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Sea View Holiday Flat + Pool & Spa in CountrysideLuxury studio flat with a spectacular view of the sea and countryside. New: Large private balcony to sunbathe and dine outside. Heated indoor swimming pool, steam room, gym, and outdoor hot tub. King size bed with en-suite, suitable for 2 people. Free high speed wifi throughout. Large smart TV with 200 satellite channels and free Netflix. Located in Hastings Country Park Nature Reserve, short walk to beach.
The Lodge & Private Tennis CourtAirbnb #12 most Wish Listed homes for Britons so far in 2021, the Lodge is set in the grounds of a 1664 stone built Traditional Sussex Farmhouse, sharing the beautiful far reaching views to the South Downs and coast. The Lodge will give you a sense of an Alpine stay with a spacIous open plan layout and beautifully finished cosy interior. Close by is Bedgebury Forest and Bewl Water Reservoir with Battle, Hastings and Bexhill. Also features your own deck, garden and private tennis court
Badgers Den - Covehurst Bay Holiday CottageLuxury self-catering holiday cottage in the countryside near Hastings. Heated indoor swimming pool, steam room, gym & outdoor hot tub. 2 bedrooms and 2 bathrooms, suitable for up to 4 people. Kitchen, dining & living room is open plan with large Smart TV & free Netflix. 2 bathrooms. Free high speed WiFi throughout. Sunny conservatory, private garden with sun loungers & BBQ. Amazing coastal and countryside walks right from the doorstep.
For nearly 1,000 years, Hastings was famous for a battle that didn’t even take place here. Now it’s gained a new popularity as a characterful seaside town with three miles of pebble beach, a thriving arts scene, and a lively community vibe. Dilapidated Turkish baths on the seafront have been remodelled into the world’s largest subterranean skate park, and its derelict pier was reborn as an award-winning minimalist masterpiece. You can still explore the ruins of the stone castle built by William the Conqueror after the invasion of 1066, but there’s plenty of other history too. Nestled between the cliffs to the east of the beach, the Old Town’s narrow streets date back to medieval times; its Tudor and Georgian shop fronts are filled with antiques, boutiques, and tearooms, as well as museums on everything from the art of flower pressing to the town’s seafaring history.
London Gatwick Airport (LGW) is just over 90 minutes from Hastings, whether you travel by road or on the direct train. Once you arrive in town, it’s quite easy to get around without a car; it’s only a 20-minute walk or a five-minute taxi ride or bus journey to get from the station to the Old Town. The train line can connect you with nearby towns, and there’s a network of local buses, as well as plenty of rideshares and taxis (including a rank at the station). There are good cycling routes around Hastings and along the coast. And for a bit of transport with stellar views, the town’s two funiculars can shoot you up to the top of East Hill and West Hill respectively.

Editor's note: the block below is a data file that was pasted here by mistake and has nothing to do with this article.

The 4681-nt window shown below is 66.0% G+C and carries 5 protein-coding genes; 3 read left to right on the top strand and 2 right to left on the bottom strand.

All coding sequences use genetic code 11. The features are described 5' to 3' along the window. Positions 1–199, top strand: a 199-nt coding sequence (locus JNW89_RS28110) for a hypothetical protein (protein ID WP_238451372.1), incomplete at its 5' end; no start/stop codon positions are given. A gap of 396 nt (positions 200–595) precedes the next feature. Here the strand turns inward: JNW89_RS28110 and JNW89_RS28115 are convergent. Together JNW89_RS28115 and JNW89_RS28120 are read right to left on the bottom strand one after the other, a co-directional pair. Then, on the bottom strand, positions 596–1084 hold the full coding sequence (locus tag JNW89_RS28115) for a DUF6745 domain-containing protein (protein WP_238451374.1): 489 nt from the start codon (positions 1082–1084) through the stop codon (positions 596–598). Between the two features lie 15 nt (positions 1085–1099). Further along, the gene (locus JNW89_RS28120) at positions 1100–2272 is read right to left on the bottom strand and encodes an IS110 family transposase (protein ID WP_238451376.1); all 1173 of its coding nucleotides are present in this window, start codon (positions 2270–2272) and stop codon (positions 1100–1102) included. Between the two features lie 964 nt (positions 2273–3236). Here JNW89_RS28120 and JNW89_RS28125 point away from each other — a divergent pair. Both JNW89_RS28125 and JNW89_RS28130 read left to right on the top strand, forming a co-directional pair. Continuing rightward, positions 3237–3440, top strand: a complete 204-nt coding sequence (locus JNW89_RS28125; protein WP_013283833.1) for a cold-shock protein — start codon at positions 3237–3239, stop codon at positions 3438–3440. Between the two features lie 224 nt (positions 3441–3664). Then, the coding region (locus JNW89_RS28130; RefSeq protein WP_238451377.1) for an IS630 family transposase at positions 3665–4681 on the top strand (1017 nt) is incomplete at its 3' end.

The beach is at its warmest and sunniest (and, yes, busiest) from June to September, and though some of the seaside attractions are seasonal, there’s plenty to enjoy in Hastings all year round. The town keeps a busy calendar of local events, some of which have to be seen to be believed, such as the May Day weekend tradition of the Jack in the Green parade, which involves Morris dancing through the Old Town and burning a leafy effigy. Another special spectacle is Pirate Day in July, when locals dress up as pirates, while Carnival Week in August is no less colourful and includes the delightful Old Town Pram Race. There’s a major bonfire celebration on the beach in October, while each June the town hosts a major global sporting event: the World Crazy Golf Championships.
The triangle of streets surrounding Holy Trinity Church has a fascinating backstory. Originally a bank of shingle washed up by a 13th-century storm, it fostered an independent community outside the reach of the town’s governance, and in the early 19th century even declared its allegiance to the United States of America. Today you can admire its rebel spirit from an indie coffee shop, vegan café, or tattoo parlour.
Take the East Hill Lift, Britain’s steepest funicular train, built in 1902, from the beach to the top of the cliffs and you’ll be rewarded with the freedom of this 850-acre nature reserve. Wildlife and birdlife enjoy its many habitats, which range from woodland to open meadow and stretch all the way to Pett Beach. On a clear day the spectacular views can extend to the French coast.
Hastings’s younger sister was born in the 1820s, when the architects responsible for London’s Bloomsbury area developed this seaside resort for Georgian well-to-dos. Its Regency style has taken on a slightly raffish air in the centuries since, and there’s a bohemian feel to its shops and businesses, as well as a lovely park and a beach that reaches all the way to Bexhill.